The producers decided to offer the show directly to local affiliates. As of this writing, roughly sixty-five percent of the PBS network have signed on to run the program, including the flagship New York (WNET) and Boston (WGBH) stations. Curiously, however, just one major player in the network has declined: Washington affiliate WETA. The program manager for WETA also told the producers tha t the station simply had “no free time” until early next year. It’s worth noting that WETA’s CEO is Sharon Percy Rockefeller. She is the daughter of one senator and the wife of another—Senate Intelligence Committee Chair Jay Rockefeller. While neither Rockefeller nor Congressional oversight play any role in the documentary, there can be little doubt but that it raises painful questions for him. As public demands for accountability over torture policy rise, both Administration critics and defenders point to the role of the “Gang of Eight”—of which Rockefeller was one of the most prominent members. According to the Administration, they were briefed in detail about torture policies and acquiesced. Rockefeller handwrote a letter of protest after one briefing concerning the Administration’s broad-based surveillance program and locked a copy in his safe—but there is no suggestion he did anything comparable when torture was the issue. If the next Administration opts to fully air the dark secrets surrounding the Bush Administration torture policies—as many now anticipate—Rockefeller may well have reason to be concerned about what will come out.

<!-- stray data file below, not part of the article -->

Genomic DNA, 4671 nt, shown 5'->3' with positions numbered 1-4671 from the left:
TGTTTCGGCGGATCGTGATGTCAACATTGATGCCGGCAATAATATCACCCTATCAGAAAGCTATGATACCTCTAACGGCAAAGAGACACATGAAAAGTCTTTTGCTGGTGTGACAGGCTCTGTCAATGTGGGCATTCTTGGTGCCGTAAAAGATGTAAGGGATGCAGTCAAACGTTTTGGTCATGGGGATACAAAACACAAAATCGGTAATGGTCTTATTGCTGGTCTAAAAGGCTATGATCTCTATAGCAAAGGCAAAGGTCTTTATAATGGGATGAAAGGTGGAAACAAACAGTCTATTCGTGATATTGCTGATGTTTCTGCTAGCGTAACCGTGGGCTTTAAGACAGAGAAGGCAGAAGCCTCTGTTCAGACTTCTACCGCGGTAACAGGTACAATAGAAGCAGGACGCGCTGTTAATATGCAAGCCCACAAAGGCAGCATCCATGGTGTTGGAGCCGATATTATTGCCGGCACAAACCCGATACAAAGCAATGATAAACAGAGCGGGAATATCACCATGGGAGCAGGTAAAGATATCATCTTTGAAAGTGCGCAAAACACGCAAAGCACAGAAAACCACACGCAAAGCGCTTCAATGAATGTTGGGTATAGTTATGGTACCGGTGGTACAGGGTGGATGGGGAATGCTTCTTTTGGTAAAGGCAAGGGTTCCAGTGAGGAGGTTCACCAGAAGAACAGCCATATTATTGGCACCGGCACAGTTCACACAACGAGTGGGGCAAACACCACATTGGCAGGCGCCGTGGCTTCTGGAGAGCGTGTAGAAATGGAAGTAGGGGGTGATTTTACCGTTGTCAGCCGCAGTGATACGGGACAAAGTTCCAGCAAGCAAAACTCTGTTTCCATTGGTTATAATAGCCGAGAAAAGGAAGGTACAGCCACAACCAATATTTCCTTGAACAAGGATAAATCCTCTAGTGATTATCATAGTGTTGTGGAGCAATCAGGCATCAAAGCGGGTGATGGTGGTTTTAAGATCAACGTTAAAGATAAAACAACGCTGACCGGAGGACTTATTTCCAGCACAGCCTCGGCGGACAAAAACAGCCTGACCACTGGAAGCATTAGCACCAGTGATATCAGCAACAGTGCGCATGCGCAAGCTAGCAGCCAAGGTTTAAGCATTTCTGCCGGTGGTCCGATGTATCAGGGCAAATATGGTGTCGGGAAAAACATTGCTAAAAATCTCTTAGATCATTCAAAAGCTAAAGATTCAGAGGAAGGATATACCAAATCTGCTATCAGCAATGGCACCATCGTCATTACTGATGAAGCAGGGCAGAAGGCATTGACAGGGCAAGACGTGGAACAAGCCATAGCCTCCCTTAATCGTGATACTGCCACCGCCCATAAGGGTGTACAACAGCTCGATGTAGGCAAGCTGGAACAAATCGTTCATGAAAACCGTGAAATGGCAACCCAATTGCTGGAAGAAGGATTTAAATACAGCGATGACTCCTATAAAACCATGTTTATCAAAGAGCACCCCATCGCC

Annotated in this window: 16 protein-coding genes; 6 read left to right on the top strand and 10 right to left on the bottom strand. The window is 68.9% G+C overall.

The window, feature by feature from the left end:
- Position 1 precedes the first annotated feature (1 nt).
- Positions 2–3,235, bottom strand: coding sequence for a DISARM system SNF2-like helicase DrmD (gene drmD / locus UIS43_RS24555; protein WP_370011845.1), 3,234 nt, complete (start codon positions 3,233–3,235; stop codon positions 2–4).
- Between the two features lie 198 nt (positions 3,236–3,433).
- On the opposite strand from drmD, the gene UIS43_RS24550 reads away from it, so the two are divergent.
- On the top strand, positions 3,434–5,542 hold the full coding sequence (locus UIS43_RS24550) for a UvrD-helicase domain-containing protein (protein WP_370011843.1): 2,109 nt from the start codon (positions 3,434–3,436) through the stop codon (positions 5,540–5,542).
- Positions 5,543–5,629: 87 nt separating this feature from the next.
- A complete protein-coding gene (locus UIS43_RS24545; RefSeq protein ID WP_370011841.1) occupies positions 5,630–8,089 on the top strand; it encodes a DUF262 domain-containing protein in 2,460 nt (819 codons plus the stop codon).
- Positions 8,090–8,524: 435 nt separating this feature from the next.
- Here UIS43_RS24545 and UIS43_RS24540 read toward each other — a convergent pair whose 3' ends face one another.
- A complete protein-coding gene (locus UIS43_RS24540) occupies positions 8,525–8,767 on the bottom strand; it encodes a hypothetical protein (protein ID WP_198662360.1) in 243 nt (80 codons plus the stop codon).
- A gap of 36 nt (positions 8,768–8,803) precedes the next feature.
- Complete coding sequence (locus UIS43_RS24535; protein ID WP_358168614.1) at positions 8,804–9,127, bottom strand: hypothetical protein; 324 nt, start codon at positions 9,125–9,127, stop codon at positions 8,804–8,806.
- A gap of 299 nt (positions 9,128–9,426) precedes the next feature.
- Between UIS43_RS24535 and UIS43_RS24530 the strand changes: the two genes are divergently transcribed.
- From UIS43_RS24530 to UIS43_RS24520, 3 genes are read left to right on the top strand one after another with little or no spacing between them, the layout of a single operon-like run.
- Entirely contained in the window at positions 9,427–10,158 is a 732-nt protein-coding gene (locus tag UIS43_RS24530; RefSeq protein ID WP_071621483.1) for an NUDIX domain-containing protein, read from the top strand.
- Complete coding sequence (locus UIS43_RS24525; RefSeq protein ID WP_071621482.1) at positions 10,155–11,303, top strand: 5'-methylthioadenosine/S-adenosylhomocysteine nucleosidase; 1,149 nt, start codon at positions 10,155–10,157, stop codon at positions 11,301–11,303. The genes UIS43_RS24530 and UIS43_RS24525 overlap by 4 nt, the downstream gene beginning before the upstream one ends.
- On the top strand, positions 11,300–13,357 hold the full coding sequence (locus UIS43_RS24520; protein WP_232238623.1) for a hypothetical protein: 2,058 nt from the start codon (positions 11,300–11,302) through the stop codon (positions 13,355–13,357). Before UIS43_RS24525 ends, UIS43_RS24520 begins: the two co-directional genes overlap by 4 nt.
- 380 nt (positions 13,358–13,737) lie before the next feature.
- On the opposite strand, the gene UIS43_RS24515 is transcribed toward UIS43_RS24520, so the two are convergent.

Does this explain why WETA alone among the major PBS affiliates has opted not to broadcast this important documentary? WETA station manager Kevin Harris likewise didn’t respond to requests for comment in which I posed that question.
The developments surrounding “Torturing Democracy” fit a pattern. In late May, NPR’s Nina Totenberg secured a U.S. broadcast exclusive for Philippe Sands’s book Torture Team, published by Palgrave Macmillan. The Sands book took a close look at the Administration’s claim that the impetus for harsh new interrogation practices came from the bottom up—from interrogators at Guantánamo—and demonstrated that this was false. Instead, he showed, the practices had their origins near the top of the Administration in Washington, among a group of senior lawyers that called itself the War Council. Totenberg prepared a piece for Morning Edition that was instead put up on the NPR website and released in a minor news show.